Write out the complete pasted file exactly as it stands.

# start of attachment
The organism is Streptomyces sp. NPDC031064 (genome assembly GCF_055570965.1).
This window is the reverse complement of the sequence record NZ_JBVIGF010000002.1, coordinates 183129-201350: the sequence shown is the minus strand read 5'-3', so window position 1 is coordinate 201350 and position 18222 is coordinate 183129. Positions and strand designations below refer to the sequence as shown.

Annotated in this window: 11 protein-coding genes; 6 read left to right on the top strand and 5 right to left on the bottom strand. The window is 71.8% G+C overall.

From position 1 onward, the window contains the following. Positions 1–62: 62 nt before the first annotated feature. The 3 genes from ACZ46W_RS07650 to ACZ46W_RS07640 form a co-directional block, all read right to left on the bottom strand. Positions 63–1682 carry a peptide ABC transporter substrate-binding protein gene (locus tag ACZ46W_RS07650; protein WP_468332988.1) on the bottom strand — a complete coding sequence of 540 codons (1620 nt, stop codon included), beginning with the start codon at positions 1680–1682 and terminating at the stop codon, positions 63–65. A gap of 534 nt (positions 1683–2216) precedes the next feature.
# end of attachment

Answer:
The organism is Streptomyces sp. NPDC031064 (genome assembly GCF_055570965.1).
This window is the reverse complement of the sequence record NZ_JBVIGF010000002.1, coordinates 183129-201350: the sequence shown is the minus strand read 5'-3', so window position 1 is coordinate 201350 and position 18222 is coordinate 183129. Positions and strand designations below refer to the sequence as shown.

Annotated in this window: 11 protein-coding genes; 6 read left to right on the top strand and 5 right to left on the bottom strand. The window is 71.8% G+C overall.

From position 1 onward, the window contains the following. Positions 1–62: 62 nt before the first annotated feature. The 3 genes from ACZ46W_RS07650 to ACZ46W_RS07640 form a co-directional block, all read right to left on the bottom strand. Positions 63–1682 carry a peptide ABC transporter substrate-binding protein gene (locus tag ACZ46W_RS07650; protein WP_468332988.1) on the bottom strand — a complete coding sequence of 540 codons (1620 nt, stop codon included), beginning with the start codon at positions 1680–1682 and terminating at the stop codon, positions 63–65. A gap of 534 nt (positions 1683–2216) precedes the next feature.